It has more than 600 microsleep phases per hour. It reaches more than 10,000 per day. When breeding in a dangerous environment, these chinstrap penguins sleep for more than four seconds at a time. But thanks to microsleep, the penguin that sleeps twelve hours a day manages to rest.
Animals sleep alternately with both hemispheres of the brain and with the whole brain. By fragmenting their sleep, animals can successfully reproduce in difficult ecological conditions. This is demonstrated by a new study. It is detailed in the article, according to a statement from the Max Planck Institute.
While incubating eggs, chinstrap penguins accumulate thousands of second-long microsleeps. Despite sleeping in this unusual way, the penguins were able to successfully raise their young. This suggests that the restorative functions of sleep can be achieved through microsleeping. This is an unprecedented sleeping pattern. It is an adaptation to the constant presence of subantarctic skuas (an egg predator).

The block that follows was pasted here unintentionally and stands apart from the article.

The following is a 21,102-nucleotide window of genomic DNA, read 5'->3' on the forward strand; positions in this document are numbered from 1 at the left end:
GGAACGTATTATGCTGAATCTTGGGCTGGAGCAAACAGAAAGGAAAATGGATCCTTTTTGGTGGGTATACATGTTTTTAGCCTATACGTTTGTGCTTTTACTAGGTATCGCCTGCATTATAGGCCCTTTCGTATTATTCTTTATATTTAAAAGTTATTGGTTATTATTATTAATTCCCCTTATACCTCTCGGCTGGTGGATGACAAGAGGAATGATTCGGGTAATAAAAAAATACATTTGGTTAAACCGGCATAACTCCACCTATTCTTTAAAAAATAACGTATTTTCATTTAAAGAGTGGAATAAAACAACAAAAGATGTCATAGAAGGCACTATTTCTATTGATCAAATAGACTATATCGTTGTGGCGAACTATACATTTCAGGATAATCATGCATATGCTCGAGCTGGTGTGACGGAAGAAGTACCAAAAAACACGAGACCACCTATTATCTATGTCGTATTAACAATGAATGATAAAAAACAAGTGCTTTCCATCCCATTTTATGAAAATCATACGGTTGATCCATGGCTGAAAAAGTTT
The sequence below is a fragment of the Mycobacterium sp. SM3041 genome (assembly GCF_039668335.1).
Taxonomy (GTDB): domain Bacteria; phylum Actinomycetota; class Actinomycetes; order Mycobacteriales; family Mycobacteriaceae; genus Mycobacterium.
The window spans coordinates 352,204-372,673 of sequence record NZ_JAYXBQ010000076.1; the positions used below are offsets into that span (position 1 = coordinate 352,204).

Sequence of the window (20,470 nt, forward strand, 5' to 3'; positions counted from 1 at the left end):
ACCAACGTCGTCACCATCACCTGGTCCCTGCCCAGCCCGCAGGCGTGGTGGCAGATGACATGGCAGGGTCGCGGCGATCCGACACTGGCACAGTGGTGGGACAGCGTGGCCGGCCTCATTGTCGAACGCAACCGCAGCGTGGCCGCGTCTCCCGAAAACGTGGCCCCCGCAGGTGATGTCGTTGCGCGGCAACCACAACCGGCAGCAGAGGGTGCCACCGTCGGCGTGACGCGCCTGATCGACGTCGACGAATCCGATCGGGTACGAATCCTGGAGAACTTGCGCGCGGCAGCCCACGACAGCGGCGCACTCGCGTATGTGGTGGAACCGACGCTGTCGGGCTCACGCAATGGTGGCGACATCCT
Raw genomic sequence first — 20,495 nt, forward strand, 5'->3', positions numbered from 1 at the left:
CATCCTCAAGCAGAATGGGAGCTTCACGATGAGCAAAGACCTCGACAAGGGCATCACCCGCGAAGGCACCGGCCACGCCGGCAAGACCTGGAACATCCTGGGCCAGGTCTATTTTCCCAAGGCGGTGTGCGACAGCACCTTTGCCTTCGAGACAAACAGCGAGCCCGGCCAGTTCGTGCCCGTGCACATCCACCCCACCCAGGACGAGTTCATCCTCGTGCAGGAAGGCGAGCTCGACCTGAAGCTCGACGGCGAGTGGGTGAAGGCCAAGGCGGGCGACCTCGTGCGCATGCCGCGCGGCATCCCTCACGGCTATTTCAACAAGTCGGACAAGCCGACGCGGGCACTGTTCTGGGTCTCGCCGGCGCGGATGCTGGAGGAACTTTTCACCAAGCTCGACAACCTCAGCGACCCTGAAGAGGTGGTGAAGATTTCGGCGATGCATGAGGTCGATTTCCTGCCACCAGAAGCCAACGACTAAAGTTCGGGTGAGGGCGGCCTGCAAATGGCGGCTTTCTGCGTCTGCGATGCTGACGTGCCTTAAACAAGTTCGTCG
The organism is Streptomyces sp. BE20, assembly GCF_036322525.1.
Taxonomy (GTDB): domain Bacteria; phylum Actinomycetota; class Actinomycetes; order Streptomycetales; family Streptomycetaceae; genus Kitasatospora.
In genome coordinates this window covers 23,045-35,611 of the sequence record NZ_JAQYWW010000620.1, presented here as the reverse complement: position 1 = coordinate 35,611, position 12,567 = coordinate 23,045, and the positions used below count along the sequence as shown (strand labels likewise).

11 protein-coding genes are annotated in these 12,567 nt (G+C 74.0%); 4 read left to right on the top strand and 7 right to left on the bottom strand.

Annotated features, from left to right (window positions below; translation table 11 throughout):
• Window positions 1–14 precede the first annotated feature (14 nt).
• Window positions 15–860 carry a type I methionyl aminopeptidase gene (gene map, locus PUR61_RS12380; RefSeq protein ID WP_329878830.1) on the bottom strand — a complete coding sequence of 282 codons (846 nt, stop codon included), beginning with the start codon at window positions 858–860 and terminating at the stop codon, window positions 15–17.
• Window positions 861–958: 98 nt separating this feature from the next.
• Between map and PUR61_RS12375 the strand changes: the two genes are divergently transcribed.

The researchers used brain activity recording technology. Penguins were recorded for eleven days, on land and in the sea, diving to a depth of 200 meters. The researchers examined nesting at the edge of the colony. There the penguins are exposed to the skuas. He compared this to the hustle and bustle of the center of the colony, it affected his sleep. Episodes of all types of slow-wave sleep were extremely short, generally lasting only a few seconds. Even when consecutive episodes of different types of sleep were combined, the vast majority lasted less than five seconds.
This sleep fragmentation manifests itself as frequent closing and opening of one or both eyes. Despite participating in short bouts, each brain hemisphere got 11.5 to 12 hours of slow-wave sleep per day. They were distributed evenly throughout the 24 hours of the day, with more than 500 episodes per hour. The penguin that sleeps twelve hours a day manages to reproduce despite the difficulties. But don’t try to imitate his sleep strategy.